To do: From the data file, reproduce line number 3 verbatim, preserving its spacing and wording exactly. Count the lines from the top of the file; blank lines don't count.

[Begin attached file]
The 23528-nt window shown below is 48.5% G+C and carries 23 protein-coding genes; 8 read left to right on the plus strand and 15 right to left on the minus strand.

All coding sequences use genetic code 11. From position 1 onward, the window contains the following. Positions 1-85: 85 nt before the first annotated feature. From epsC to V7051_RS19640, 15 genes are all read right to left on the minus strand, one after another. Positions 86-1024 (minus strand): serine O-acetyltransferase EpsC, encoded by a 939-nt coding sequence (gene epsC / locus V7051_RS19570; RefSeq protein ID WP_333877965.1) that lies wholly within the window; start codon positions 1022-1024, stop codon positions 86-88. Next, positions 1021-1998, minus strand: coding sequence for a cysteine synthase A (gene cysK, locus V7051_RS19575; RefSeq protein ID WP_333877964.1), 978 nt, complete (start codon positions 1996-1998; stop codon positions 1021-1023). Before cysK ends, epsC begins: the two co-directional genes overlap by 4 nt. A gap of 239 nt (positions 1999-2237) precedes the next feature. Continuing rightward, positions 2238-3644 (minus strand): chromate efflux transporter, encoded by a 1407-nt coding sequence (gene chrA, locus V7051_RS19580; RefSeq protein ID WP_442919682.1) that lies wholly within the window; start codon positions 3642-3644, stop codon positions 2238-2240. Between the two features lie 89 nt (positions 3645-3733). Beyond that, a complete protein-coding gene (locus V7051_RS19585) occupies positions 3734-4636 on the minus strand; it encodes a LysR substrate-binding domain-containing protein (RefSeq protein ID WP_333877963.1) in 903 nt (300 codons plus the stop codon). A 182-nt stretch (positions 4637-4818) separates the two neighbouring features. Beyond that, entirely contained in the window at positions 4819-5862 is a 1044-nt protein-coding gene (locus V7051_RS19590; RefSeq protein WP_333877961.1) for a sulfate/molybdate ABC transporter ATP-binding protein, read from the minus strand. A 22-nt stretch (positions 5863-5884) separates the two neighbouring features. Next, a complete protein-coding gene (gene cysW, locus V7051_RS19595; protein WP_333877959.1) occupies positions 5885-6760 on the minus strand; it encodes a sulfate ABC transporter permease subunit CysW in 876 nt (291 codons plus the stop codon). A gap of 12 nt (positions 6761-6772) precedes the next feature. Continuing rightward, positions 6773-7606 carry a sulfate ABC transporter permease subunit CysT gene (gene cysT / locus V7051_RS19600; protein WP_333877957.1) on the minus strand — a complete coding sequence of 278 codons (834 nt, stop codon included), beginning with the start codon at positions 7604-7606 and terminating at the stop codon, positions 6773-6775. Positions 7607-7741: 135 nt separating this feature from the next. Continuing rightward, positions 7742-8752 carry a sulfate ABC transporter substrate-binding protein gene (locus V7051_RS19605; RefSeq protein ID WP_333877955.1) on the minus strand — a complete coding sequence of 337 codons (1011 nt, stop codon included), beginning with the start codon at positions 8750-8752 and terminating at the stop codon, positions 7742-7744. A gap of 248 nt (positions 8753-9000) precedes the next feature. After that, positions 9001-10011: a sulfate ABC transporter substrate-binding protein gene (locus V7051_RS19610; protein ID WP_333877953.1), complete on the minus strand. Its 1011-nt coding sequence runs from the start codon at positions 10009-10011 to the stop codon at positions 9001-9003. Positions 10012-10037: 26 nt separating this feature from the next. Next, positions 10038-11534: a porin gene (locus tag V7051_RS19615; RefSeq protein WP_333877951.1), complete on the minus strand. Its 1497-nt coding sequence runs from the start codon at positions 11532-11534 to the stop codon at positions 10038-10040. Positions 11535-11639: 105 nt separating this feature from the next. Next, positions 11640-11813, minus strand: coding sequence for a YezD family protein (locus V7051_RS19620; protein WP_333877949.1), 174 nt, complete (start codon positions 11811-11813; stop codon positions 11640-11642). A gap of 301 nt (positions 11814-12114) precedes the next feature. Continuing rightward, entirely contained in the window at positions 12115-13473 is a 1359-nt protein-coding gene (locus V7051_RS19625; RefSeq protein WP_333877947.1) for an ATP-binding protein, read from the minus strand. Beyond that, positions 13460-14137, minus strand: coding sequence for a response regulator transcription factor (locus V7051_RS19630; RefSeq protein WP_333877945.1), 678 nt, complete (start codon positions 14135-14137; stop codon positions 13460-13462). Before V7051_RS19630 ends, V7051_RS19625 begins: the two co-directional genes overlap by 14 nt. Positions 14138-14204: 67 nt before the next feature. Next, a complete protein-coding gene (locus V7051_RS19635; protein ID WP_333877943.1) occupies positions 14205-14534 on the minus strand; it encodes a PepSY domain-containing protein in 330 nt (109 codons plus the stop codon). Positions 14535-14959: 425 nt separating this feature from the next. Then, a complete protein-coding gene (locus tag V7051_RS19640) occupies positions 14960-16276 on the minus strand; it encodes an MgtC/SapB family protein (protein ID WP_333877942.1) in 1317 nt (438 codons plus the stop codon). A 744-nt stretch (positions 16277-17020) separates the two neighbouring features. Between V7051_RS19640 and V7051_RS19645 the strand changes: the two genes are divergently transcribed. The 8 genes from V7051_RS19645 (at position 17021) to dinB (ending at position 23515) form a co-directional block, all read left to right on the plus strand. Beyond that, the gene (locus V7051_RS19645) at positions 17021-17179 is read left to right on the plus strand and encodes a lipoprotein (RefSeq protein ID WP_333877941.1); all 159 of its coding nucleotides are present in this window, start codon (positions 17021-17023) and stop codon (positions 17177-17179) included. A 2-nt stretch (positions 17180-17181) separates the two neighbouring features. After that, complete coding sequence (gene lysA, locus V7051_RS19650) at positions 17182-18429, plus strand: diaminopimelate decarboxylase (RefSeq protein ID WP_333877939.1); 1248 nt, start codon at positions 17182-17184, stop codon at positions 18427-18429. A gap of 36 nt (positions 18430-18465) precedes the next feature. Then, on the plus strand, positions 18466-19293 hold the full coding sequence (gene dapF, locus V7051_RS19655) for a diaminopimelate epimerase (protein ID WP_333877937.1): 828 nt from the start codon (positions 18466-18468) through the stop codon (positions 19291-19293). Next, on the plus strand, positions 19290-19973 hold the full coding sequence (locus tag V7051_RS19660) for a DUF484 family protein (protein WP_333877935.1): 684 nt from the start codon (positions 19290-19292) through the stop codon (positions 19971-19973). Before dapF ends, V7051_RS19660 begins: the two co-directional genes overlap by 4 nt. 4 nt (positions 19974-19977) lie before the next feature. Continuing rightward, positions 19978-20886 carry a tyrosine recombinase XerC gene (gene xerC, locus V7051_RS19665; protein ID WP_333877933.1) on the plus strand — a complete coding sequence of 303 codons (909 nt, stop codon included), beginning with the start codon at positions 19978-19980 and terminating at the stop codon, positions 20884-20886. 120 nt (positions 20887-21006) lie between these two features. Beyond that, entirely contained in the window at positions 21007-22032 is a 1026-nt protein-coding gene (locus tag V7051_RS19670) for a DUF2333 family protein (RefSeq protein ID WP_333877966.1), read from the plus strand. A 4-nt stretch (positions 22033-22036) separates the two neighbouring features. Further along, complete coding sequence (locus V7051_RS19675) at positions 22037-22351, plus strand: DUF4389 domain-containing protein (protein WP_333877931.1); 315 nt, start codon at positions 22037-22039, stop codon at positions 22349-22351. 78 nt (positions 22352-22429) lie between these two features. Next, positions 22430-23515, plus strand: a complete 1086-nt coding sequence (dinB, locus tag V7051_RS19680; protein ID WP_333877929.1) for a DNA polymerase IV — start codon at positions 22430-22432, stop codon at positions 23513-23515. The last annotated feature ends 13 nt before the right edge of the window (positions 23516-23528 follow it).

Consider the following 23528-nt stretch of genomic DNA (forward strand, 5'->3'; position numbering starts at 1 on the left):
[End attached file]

Consider the following 23528-nt stretch of genomic DNA (forward strand, 5'->3'; position numbering starts at 1 on the left):